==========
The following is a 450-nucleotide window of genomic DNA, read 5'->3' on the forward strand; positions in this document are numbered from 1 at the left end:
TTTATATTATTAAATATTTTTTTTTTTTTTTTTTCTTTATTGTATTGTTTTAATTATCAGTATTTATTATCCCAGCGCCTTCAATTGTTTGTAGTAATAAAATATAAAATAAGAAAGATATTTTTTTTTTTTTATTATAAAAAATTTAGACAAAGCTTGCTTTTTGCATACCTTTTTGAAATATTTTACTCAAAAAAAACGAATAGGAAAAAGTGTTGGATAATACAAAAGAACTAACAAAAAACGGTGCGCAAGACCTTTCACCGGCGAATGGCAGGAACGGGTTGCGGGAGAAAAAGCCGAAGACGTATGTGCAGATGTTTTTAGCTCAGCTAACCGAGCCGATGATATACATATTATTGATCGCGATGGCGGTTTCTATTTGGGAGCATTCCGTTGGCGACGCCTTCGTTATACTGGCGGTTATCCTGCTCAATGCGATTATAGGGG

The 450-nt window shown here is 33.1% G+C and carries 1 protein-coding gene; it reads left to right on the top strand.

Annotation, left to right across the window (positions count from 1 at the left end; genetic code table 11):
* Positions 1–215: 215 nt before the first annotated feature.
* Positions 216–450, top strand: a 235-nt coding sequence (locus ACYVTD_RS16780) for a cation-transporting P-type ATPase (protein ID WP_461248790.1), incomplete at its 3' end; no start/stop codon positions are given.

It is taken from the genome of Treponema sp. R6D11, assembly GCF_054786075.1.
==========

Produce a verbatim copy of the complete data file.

The following is a 450-nucleotide window of genomic DNA, read 5'->3' on the forward strand; positions in this document are numbered from 1 at the left end:
TTTATATTATTAAATATTTTTTTTTTTTTTTTTTCTTTATTGTATTGTTTTAATTATCAGTATTTATTATCCCAGCGCCTTCAATTGTTTGTAGTAATAAAATATAAAATAAGAAAGATATTTTTTTTTTTTTATTATAAAAAATTTAGACAAAGCTTGCTTTTTGCATACCTTTTTGAAATATTTTACTCAAAAAAAACGAATAGGAAAAAGTGTTGGATAATACAAAAGAACTAACAAAAAACGGTGCGCAAGACCTTTCACCGGCGAATGGCAGGAACGGGTTGCGGGAGAAAAAGCCGAAGACGTATGTGCAGATGTTTTTAGCTCAGCTAACCGAGCCGATGATATACATATTATTGATCGCGATGGCGGTTTCTATTTGGGAGCATTCCGTTGGCGACGCCTTCGTTATACTGGCGGTTATCCTGCTCAATGCGATTATAGGGG

The 450-nt window shown here is 33.1% G+C and carries 1 protein-coding gene; it reads left to right on the top strand.

Annotation, left to right across the window (positions count from 1 at the left end; genetic code table 11):
* Positions 1–215: 215 nt before the first annotated feature.
* Positions 216–450, top strand: a 235-nt coding sequence (locus ACYVTD_RS16780) for a cation-transporting P-type ATPase (protein ID WP_461248790.1), incomplete at its 3' end; no start/stop codon positions are given.

It is taken from the genome of Treponema sp. R6D11, assembly GCF_054786075.1.